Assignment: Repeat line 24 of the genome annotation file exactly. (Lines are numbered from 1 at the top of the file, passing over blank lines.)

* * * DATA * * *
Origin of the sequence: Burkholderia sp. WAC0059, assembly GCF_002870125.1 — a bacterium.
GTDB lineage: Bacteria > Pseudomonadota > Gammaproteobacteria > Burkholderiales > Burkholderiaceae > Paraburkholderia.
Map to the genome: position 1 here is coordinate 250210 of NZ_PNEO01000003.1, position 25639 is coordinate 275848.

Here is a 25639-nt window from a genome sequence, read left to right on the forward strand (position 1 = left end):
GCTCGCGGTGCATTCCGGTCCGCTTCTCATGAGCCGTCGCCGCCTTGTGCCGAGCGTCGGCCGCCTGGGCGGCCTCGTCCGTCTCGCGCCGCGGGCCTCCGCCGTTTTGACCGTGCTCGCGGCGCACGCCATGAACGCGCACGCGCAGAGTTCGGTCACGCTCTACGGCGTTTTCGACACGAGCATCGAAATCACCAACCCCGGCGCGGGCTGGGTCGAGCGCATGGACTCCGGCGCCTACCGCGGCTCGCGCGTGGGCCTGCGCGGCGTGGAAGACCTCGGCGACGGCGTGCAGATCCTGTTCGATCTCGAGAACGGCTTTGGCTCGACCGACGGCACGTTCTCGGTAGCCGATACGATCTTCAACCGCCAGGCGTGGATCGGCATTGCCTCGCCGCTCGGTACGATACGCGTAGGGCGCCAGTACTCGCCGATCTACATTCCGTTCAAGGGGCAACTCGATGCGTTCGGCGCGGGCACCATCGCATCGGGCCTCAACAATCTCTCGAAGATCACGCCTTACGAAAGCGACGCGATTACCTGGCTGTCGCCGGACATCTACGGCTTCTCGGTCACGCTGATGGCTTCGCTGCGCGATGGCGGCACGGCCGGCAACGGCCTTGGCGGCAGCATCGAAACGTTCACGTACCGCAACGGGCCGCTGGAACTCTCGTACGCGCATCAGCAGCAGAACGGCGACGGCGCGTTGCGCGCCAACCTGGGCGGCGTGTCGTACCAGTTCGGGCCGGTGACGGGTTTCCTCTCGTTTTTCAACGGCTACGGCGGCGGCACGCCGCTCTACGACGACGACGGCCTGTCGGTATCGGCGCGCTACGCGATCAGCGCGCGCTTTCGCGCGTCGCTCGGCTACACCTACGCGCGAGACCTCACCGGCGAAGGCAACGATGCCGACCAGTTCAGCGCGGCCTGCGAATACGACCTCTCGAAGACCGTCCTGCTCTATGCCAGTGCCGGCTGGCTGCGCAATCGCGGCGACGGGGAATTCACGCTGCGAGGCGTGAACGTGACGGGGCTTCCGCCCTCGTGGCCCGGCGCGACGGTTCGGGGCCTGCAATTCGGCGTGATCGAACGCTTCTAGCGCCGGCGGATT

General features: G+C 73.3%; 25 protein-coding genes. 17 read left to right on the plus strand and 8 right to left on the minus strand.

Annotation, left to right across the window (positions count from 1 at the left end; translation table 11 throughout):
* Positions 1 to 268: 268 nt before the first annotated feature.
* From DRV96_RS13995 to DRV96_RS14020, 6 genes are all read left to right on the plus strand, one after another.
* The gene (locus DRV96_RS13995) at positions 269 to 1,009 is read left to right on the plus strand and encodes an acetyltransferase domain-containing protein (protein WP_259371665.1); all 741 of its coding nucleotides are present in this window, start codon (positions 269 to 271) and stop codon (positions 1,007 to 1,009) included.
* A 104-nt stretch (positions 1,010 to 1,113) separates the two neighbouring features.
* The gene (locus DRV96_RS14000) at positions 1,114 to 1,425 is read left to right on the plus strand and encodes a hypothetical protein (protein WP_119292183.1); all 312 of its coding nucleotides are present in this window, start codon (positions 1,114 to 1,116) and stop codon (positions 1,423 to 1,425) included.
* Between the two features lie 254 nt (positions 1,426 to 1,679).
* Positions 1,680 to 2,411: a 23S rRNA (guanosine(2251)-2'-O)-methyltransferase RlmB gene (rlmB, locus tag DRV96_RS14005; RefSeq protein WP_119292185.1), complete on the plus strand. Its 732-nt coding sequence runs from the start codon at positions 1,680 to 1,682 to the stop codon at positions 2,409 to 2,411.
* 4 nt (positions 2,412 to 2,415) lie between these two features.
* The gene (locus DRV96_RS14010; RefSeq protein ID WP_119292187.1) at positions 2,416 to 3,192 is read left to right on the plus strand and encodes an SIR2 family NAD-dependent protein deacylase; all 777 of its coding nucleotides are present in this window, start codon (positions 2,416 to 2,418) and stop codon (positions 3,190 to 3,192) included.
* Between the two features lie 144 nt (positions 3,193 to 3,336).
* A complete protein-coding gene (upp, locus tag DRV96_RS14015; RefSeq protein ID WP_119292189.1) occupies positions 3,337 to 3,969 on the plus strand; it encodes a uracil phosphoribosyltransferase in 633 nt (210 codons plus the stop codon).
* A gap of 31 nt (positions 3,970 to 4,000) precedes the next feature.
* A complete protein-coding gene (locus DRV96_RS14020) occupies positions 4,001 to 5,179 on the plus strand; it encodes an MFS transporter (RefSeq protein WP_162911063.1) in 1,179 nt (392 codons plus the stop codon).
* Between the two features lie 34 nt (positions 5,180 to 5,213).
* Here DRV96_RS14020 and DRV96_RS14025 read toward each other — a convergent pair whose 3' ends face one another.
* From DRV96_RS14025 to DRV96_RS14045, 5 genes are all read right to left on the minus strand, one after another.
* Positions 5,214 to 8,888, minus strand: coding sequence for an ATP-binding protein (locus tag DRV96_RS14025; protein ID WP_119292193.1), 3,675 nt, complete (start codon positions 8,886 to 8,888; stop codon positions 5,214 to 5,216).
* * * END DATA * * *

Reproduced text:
* Positions 5,214 to 8,888, minus strand: coding sequence for an ATP-binding protein (locus tag DRV96_RS14025; protein ID WP_119292193.1), 3,675 nt, complete (start codon positions 8,886 to 8,888; stop codon positions 5,214 to 5,216).